For people considering a move to First-party cookies, this has a profound impact on the complexity of the migration.  This is summarized in the below table, and we’ll outline this in more depth as we go on.

Third-Party First-Party
https Standard Third-party script Standard First-Party Script

Requires More Configuration

Requires $$$

http Standard Third-party script Standard First-Party Script

Some configuration

Moving to Eloqua first-party cookie on an HTTP site

Congratulations.  You have the simplest route to moving from third- to first-party cookie.  For http sites, there are only two things that need to be done. These are:

  1. Decide the subdomain that you want the cookie to be set under. So, if your domain is example.com, you may want the cookie to be set under marketing.example.com. 
  2. Set up a microsite in Eloqua for your tracking domain.
  3. Log a ticket with Eloqua Support to enable first-party cookie support.  They’ll need your instance name, POD, Site ID, and tracking domain.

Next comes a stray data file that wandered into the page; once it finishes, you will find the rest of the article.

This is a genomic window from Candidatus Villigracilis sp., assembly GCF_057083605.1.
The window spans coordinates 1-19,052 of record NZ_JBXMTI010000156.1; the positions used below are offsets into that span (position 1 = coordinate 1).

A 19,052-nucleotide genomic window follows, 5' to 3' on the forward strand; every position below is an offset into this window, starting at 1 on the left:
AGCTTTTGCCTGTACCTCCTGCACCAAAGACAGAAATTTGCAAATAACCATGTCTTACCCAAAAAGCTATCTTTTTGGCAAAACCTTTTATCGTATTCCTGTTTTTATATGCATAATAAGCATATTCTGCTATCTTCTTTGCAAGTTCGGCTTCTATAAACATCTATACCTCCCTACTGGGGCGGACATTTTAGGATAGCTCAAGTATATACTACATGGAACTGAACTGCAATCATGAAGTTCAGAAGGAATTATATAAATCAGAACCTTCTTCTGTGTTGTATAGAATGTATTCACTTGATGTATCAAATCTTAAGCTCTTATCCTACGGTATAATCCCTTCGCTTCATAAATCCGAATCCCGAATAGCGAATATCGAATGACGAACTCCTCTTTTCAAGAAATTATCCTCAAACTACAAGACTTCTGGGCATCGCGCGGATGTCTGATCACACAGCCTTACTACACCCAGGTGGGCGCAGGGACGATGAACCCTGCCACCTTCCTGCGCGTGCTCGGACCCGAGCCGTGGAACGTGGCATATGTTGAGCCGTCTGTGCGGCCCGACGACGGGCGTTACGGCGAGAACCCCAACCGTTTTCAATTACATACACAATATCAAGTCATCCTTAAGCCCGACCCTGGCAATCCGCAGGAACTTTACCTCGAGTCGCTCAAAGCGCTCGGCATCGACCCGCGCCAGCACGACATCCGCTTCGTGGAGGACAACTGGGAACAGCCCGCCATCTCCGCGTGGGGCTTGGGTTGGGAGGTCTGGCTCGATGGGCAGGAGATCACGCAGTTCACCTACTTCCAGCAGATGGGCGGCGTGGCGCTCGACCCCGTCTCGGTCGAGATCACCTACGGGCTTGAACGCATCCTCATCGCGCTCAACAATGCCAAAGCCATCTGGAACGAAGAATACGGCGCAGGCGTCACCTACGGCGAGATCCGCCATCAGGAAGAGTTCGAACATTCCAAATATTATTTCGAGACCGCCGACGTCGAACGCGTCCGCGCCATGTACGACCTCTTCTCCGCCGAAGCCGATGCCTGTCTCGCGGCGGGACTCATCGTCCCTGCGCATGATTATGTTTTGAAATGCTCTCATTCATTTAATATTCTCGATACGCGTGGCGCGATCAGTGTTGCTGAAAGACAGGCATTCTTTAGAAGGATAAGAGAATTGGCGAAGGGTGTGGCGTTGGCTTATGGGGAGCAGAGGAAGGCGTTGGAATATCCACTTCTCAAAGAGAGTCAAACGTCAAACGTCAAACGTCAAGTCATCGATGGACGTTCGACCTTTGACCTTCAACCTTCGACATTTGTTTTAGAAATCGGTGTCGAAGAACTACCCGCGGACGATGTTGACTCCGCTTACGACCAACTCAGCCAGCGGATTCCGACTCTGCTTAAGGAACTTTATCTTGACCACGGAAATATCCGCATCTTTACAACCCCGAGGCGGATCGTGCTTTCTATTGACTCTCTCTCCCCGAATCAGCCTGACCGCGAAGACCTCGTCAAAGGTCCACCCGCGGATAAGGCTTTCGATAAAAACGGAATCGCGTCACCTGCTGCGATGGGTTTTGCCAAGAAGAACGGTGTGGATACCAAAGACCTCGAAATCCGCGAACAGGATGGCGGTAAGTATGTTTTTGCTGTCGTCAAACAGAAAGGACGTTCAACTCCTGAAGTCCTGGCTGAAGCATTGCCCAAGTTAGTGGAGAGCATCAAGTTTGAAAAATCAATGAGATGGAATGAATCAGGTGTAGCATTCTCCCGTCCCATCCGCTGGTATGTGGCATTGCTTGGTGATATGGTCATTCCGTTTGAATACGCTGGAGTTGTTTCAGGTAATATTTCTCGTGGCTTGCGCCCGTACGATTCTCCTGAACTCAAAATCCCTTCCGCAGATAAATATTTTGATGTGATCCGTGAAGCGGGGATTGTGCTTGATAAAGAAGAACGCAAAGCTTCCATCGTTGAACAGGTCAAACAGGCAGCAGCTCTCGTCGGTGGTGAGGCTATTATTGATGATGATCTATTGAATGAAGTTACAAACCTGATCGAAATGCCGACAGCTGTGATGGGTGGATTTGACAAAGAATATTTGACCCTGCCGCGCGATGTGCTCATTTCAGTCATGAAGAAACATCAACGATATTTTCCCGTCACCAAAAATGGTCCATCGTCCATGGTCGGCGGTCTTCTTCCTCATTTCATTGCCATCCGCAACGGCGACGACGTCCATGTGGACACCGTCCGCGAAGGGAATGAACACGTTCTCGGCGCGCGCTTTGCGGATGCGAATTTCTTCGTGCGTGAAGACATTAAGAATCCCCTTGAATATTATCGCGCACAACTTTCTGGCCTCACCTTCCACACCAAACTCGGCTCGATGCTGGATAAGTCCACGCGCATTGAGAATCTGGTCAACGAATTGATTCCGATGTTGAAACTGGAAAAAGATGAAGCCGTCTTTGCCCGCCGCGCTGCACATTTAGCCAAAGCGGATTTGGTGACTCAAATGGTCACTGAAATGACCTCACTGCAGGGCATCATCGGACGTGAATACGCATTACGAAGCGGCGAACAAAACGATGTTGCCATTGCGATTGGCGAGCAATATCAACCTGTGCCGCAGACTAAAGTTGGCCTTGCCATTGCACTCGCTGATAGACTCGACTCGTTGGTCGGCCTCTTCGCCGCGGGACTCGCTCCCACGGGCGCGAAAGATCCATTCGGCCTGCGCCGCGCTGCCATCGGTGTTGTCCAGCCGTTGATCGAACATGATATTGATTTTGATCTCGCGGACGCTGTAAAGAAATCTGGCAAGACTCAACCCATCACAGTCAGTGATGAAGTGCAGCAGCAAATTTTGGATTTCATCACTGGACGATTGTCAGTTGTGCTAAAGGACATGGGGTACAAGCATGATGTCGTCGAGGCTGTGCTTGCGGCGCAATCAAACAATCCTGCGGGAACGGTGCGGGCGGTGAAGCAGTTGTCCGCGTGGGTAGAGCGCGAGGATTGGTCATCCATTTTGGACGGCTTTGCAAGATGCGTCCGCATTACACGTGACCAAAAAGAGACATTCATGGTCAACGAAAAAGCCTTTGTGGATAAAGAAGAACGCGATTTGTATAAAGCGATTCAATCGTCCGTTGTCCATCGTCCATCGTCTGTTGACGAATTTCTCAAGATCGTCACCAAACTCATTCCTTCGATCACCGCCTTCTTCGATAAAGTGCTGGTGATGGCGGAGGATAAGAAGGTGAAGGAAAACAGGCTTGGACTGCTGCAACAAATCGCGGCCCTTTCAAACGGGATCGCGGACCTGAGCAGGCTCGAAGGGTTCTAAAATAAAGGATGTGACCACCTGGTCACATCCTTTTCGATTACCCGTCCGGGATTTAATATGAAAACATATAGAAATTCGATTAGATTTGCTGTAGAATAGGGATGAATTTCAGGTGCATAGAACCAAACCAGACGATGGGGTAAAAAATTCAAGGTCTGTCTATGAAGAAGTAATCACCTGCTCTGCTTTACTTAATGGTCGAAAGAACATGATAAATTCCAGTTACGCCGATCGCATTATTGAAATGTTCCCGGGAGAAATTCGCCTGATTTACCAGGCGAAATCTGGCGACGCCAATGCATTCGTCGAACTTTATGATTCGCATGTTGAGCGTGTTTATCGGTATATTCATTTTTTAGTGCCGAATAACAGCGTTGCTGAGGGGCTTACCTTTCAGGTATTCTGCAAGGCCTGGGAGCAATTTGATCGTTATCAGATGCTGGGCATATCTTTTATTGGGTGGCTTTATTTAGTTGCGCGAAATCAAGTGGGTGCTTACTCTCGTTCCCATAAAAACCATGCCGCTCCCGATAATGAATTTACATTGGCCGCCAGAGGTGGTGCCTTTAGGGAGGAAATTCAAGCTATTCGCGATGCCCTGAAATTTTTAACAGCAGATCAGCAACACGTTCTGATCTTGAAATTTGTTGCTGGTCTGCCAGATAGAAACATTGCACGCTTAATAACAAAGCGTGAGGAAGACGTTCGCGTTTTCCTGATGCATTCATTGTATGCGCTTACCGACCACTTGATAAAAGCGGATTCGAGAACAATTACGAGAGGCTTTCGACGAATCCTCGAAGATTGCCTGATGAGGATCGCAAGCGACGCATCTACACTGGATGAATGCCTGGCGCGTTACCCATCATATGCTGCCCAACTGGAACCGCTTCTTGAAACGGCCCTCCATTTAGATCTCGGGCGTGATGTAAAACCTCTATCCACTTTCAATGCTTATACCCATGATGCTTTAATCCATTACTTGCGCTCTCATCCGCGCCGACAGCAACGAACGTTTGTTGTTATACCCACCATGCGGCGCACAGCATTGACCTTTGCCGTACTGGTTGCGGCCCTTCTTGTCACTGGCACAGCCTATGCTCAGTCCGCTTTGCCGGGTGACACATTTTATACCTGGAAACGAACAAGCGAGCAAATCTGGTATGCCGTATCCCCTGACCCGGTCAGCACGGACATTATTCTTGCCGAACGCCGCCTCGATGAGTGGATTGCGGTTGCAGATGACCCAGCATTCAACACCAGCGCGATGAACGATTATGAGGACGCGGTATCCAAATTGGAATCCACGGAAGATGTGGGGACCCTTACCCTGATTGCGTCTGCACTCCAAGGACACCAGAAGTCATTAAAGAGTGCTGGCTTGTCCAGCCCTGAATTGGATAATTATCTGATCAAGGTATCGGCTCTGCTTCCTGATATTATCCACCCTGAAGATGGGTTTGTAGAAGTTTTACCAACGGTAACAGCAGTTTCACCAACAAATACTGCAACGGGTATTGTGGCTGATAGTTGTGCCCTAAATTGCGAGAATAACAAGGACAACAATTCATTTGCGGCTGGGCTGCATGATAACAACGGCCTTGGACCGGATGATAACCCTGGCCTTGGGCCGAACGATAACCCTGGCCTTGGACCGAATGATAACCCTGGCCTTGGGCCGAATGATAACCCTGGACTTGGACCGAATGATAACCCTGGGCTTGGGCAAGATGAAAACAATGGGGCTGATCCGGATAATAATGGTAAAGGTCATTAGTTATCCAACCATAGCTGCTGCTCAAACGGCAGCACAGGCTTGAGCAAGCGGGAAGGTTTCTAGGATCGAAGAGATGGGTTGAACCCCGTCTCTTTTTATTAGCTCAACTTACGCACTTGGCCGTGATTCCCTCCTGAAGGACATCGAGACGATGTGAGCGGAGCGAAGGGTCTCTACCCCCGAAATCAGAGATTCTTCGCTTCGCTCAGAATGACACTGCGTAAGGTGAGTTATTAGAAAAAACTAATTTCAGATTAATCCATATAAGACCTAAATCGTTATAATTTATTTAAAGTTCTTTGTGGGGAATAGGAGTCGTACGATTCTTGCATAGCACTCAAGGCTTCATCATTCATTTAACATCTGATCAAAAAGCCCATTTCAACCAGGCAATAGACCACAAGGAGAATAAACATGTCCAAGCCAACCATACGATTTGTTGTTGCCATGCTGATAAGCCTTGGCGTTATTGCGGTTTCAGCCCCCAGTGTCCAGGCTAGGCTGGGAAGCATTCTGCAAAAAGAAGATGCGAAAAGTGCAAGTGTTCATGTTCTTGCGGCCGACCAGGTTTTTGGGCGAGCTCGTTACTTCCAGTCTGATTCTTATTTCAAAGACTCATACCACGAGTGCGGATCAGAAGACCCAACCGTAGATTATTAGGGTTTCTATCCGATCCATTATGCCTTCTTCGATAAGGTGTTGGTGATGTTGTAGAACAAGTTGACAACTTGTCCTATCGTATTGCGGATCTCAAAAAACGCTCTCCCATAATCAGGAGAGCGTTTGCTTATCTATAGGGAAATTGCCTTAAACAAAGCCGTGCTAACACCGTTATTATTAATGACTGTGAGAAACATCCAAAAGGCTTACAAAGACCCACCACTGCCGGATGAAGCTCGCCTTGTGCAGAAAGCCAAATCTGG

4. Work with your IT team to update your Domain Name Server so that CNAME record that points to s[SiteID].hs.eloqua.com, where [SiteID] is the number assigned to your instance.
  5. Update the Eloqua tracking script so that it now sets the cookie under your domain rather than Eloqua’s.  The part you’ll need to insert is in bold and you’ll need to replace <tracking.example.com> with your tracking domain.  Remember to also replace XXXX with your site ID.

<script type=”text/javascript”>

    var _elqQ = _elqQ || [];

    _elqQ.push([‘elqSetSiteId’, XXXXX]);

    _elqQ.push([‘elqUseFirstPartyCookie’, ‘<tracking.example.com>’]);

    _elqQ.push([‘elqTrackPageView’]);

    (function() {

        function async_load() {

            var s = document.createElement(‘script’); s.type = ‘text/javascript’;

            s.async = true;

            s.src = ‘//img.en25.com/i/elqCfg.min.js’;

            var x = document.getElementsByTagName(‘script’)[0];

            x.parentNode.insertBefore(s, x);

        }

        if(window.addEventListener) window.addEventListener(‘DOMContentLoaded’, async_load, false);

        else if (window.attachEvent) window.attachEvent(‘onload’, async_load);

    })();

</script>